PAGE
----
Pump Court Chambers

The Not-so-Beautiful Game

Blog 9th March 2023
Domestic Abuse during COVID-19

In February 2023, BBC Radio 5 Live released the results of a questionnaire canvassing the experiences of 927 grassroots referees. The statistics make for grim reading, although will come as little surprise to anyone who has played Sunday league football.

Amongst the most notable figures are the following:

  • 375 of respondents had received abuse pertaining to their gender, race, or sexuality;
  • 283 had received threats of violence, including 57 who had received threats to kill; and
  • 293 were the victims of physical abuse.

All the above theoretically fall to be prosecuted under current statute and common law.

Abuse on the grounds of race or religion is a criminal offence under the Crime and Disorder Act 1998, as is abuse relating to nationality (viz, R v Rogers (2007) 2 WLR 280). Abuse based on someone’s gender or sexuality is not a specific offence but must be treated as an aggravating factor by a court at sentencing.

Threats of violence are dealt with by the Public Order Act 1986, with threats to kill being dealt with as a separate crime under the Offences Against the Person Act 1861.

Depending on the level and type of physical abuse, assailants will generally be prosecuted under the 1861 Act or the Criminal Justice Act 1988.

Whilst the author does not have exact figures to hand, it is fair to surmise that most incidents at grassroots level are never reported to the police. The FA has internal disciplinary procedures and, on a public policy basis, it does not make sense for the police to become involved with every minor altercation on a football pitch.

Law 12 of the International Football Association Board’s Laws of the Game dictates that it is an offence for a player to show “dissent by word or action”. Any such dissent will be dealt with as appropriate by the FA’s Disciplinary Regulations, currently contained within Part 11 of the FA Handbook 2022-23. More often than not, this will be the proper procedure to follow.

There are clearly, however, many serious incidents that are capable of being reported to the police. It is likewise obvious that referees feel under protected and significantly at risk.

Some readers may be asking themselves at this stage, is football not treated differently to “normal life” in the eyes of the law? The proposition in that question is correct, but only to a limited extent. The case of Barnes (a firm favourite of any sporty law school student) dictates that some behaviour on a football pitch, which would otherwise warrant the intervention of the criminal justice system, may be excusable if it accords with the way in which the game is conventionally played. Contrary to the principle in Brown, a football player can consent to actual bodily harm in situations that can be reasonably expected.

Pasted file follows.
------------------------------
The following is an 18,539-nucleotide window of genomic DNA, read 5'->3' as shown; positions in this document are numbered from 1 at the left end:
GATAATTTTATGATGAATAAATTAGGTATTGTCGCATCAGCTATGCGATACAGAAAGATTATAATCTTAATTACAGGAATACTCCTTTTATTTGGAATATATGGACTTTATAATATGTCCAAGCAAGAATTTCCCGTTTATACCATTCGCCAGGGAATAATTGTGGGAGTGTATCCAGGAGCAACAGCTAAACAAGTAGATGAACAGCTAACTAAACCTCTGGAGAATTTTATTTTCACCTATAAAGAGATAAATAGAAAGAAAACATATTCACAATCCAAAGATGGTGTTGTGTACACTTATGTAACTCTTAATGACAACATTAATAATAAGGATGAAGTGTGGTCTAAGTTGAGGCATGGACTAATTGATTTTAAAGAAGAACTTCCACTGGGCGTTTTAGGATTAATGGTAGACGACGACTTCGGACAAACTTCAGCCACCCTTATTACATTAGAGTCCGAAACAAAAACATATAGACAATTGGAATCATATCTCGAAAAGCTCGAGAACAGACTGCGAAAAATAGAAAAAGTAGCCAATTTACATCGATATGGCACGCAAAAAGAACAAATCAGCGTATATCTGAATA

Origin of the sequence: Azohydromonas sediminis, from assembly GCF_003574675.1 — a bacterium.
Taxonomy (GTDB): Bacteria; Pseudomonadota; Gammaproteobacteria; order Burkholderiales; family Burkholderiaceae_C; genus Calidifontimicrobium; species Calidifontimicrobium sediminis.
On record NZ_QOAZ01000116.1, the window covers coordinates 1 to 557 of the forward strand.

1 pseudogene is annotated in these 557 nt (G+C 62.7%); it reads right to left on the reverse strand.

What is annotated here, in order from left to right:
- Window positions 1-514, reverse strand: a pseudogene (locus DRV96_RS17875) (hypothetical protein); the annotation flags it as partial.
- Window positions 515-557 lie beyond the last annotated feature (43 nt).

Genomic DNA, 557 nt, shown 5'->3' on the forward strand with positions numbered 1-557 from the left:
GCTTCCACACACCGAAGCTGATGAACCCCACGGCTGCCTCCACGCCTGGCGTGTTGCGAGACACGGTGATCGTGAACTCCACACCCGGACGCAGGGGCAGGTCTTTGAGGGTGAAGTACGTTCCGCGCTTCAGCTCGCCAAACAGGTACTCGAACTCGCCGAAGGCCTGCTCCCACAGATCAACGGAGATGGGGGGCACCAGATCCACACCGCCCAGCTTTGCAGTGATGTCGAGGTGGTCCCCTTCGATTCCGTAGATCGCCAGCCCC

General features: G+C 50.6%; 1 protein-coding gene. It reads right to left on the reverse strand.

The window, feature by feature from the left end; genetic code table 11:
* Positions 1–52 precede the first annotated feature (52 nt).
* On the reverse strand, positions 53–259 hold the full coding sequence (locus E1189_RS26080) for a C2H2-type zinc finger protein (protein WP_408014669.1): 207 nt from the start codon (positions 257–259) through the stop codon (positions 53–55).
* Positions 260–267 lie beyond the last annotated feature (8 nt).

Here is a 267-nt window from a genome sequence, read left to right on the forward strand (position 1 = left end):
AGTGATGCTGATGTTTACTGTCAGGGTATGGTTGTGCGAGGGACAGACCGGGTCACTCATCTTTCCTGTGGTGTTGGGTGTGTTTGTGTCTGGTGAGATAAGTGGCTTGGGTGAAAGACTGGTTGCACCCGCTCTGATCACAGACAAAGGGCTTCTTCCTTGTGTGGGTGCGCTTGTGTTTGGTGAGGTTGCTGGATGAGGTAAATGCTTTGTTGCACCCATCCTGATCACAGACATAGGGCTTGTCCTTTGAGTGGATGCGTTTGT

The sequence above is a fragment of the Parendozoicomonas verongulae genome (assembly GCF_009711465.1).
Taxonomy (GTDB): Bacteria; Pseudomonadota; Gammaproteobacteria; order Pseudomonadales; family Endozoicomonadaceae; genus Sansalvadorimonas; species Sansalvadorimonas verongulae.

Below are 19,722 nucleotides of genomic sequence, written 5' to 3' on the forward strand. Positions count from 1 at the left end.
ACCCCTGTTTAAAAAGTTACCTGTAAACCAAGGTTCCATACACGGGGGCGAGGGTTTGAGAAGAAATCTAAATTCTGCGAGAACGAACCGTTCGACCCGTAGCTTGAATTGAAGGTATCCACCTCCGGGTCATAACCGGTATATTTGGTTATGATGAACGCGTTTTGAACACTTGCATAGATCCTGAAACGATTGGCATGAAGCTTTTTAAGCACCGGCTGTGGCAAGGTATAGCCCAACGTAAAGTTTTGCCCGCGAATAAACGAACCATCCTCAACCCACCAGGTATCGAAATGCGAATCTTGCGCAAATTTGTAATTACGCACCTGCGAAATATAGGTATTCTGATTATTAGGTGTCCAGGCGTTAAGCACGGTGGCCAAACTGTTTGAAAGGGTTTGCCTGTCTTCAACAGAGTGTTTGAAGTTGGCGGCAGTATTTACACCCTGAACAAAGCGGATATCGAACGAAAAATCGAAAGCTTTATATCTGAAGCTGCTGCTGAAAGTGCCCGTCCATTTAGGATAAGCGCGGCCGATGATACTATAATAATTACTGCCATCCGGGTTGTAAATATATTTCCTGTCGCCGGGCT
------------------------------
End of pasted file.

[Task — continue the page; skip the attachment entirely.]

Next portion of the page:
The key word there is “player”. For instance, common law protects those who may injure someone in a slide tackle or going up for a header. It does not provide carte blanche to those who see abuse of referees as “part of the game”, no matter how much that behaviour may appear to have been normalised by the Premier League’s most obnoxious prima-donnas.

It is therefore important for referees to realise they are currently afforded a substantial amount of protection by law and disciplinary regulations. But what of calls for tougher protective measures? It is all well and good to have theoretical legal frameworks in place; the issue largely appears to be one of reporting and enforcement.

A much-touted change is a move to referees wearing body worn video cameras, which is due to start this calendar year. Notwithstanding the endless requests from players to use the footage as a rough-and-ready version of VAR, such a policy seems highly sensible in providing clear evidence of incidents. One may also agree that the placement of plain clothes officers on some of our grassroots’ side lines would be a sage move. In other environments where violent crime is almost guaranteed to happen, such as within the night-time economy, the use of such enforcement is uncontroversial. Moreover, the enacting of statute specifically criminalising matters surrounding sports should focus the minds of the authorities, draw further attention to the issue, and show a clear intention by Parliament that such behaviour cannot continue.

Referees will tell you these measures are proportionate, not drastic. Having reported serious incidents of headbutts, punches, and spitting, the prevailing fear is a matchday official will soon lose their life (as happened a few years ago in the Netherlands). It seems a straightforward enough proposal that law enforcement surrounding football catches up with the rest of society, where it is completely inexcusable for people to be abused or assaulted in their place of work.

Only time will tell whether wholesale changes will be made to law enforcement and governance surrounding football. This is a debate that will no doubt gain further traction in the coming months. For those wishing to see an overhaul of the system sooner rather than later, I leave you with the encouraging words of the late, great, John Motson: “the unexpected is always likely to happen”


Alex McHugh

Pupil Barrister

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